case you reach Richmond, the details for garrisoning and holding the place are left to or the senior officer of the troops that get in. One thing I would say, however, all the bridges connecting the city with the south side should be destroyed at once or held beyond a peradventure. As the success of the enterprise depends entirely on celerity, the troops will go right. They will take only a single blanket rolled and carried over the shoulder, three days' rations in haversack, and sixty rounds of ammunition in box and on the person. No wagons will be taken. They will be supplied, however, with six days' rations, half forage for the same time, and forty rounds of extra ammunition for men, to follow if they should be required. No wagons will cross the James River till ordered by you. The whole of the force under General Meade will be under arms at 4 a.m. on the 29th, ready to attack Petersburg or move to South Side road, as circumstances may determine. As against any force now north of the James River you can go to Richmond even without a surprise. If enemy resists you by sufficient force to prevent your advance, it is confidently expected that General Meade can gain a decisive advantage on his end of the line. The prize sought is either Richmond or Petersburg, or sa position which will secure the fall of the latter. Please furnish me with a copy of your detailed instructions.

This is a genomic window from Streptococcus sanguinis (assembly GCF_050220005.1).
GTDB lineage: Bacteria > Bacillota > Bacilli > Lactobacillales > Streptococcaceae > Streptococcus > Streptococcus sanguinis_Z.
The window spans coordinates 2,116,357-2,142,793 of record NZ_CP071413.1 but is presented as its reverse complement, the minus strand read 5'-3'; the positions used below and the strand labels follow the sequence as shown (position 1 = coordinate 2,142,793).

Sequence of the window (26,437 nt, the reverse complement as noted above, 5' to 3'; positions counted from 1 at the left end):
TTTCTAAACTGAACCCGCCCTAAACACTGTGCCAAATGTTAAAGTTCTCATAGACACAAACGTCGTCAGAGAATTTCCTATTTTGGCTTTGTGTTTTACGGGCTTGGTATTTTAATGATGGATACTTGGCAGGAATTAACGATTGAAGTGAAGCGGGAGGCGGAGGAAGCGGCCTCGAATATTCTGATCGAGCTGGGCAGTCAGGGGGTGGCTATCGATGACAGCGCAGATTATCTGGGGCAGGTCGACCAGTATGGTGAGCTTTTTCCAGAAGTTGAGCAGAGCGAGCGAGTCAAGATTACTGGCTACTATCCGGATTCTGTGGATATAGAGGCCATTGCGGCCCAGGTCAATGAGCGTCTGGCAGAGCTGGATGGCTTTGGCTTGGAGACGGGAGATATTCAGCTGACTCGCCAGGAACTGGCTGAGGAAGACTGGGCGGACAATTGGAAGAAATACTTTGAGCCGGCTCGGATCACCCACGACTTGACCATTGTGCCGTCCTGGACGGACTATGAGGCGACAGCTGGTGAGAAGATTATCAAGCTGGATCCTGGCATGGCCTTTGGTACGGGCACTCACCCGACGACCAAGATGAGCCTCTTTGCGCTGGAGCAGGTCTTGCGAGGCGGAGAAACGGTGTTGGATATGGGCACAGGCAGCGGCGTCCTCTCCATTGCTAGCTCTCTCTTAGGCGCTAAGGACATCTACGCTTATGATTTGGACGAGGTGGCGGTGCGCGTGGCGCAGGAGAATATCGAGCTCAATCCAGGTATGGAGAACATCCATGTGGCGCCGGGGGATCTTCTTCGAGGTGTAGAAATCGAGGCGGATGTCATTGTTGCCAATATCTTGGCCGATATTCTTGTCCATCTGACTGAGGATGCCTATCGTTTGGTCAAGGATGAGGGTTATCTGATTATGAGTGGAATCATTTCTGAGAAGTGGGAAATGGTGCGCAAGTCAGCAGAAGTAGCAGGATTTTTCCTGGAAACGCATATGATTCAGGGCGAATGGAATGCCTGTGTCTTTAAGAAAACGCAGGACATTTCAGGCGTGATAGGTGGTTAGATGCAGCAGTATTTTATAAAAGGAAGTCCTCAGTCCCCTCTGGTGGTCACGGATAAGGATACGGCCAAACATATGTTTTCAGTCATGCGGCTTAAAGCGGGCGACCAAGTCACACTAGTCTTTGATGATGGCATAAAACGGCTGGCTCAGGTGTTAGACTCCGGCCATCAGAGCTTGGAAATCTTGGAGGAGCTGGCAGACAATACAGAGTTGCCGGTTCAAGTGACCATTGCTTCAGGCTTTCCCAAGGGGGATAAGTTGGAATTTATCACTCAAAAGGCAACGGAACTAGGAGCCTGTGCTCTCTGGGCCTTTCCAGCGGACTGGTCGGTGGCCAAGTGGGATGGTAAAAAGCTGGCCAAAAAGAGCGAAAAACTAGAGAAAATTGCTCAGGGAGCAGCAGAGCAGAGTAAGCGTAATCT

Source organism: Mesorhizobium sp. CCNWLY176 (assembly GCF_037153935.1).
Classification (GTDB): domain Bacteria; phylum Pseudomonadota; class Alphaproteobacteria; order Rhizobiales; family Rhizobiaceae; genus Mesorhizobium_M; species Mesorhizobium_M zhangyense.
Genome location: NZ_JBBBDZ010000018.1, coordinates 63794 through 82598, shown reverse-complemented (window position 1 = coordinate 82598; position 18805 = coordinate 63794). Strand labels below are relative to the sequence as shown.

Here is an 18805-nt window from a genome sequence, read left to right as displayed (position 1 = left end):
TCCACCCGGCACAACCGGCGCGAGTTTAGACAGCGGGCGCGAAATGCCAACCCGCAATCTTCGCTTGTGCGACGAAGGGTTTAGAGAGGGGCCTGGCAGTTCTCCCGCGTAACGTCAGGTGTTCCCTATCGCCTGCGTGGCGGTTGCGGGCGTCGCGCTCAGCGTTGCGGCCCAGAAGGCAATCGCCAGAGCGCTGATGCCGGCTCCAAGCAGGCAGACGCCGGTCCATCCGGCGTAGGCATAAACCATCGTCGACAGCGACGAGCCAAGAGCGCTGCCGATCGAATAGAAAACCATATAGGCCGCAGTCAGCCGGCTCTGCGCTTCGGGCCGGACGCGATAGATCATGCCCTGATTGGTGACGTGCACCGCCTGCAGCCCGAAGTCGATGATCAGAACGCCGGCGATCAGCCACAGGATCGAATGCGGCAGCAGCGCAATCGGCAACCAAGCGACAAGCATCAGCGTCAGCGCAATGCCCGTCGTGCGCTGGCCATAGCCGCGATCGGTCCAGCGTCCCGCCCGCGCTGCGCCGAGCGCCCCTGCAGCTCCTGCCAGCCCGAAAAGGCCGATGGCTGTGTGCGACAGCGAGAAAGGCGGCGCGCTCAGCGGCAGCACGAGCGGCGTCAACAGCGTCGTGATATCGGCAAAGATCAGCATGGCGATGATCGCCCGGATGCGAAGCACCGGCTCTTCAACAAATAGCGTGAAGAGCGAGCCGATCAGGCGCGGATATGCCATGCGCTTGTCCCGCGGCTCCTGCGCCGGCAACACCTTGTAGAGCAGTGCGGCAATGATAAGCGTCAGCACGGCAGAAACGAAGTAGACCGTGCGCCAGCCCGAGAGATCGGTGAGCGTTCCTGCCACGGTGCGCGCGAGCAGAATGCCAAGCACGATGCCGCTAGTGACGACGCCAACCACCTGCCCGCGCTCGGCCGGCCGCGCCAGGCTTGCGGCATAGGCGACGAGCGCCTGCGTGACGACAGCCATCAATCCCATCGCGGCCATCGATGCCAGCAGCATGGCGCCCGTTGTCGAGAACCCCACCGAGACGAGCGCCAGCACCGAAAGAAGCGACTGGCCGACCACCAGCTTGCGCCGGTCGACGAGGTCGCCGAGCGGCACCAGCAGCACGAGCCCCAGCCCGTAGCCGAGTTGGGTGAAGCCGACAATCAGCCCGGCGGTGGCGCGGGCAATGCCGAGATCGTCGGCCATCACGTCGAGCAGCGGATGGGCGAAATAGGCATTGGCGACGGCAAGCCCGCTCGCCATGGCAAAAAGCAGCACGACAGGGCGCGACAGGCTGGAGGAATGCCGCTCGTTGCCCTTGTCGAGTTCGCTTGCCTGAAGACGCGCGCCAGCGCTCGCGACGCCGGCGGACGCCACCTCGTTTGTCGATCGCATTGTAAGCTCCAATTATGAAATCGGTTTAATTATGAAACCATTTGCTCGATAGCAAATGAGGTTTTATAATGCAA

U. S. GRANT,
HEADQUARTERS ARMY OF THE JAMES, September 27, 1864-11.15 a.m.
His Excellency Governor CONY,
The Eighth and Eleventh Maine regiments are in my command and are weak. They will require about 500 men each to bring them to full efficiency. Can you not send me a detachment of about that number of recruits that may be put in these regiments? One recruit in an old regiments is worth two in a new organization. If you cannot do this I do not see but that we must consolidate the regiments, which I should regret to do. Please answer by telegraph.
BENJ. F. BUTLER,
HDQRS. DEPT. OF VIRGINIA AND NORTH CAROLINA,
OFFICE OF THE CHIEF SIGNAL OFFICER,
September 27, 1864.
Lieutenant Colonel GEORGE A. KENSEL,
Acting Chief of Staff:
COLONEL: The signal officer at tower on James River reports: "About 200 infantry going across the rear of Chaffin's farm toward New Market road.
Very respectfully, your obedient servant,
H. R. CLUM,
Captain and Chief Signal Officer.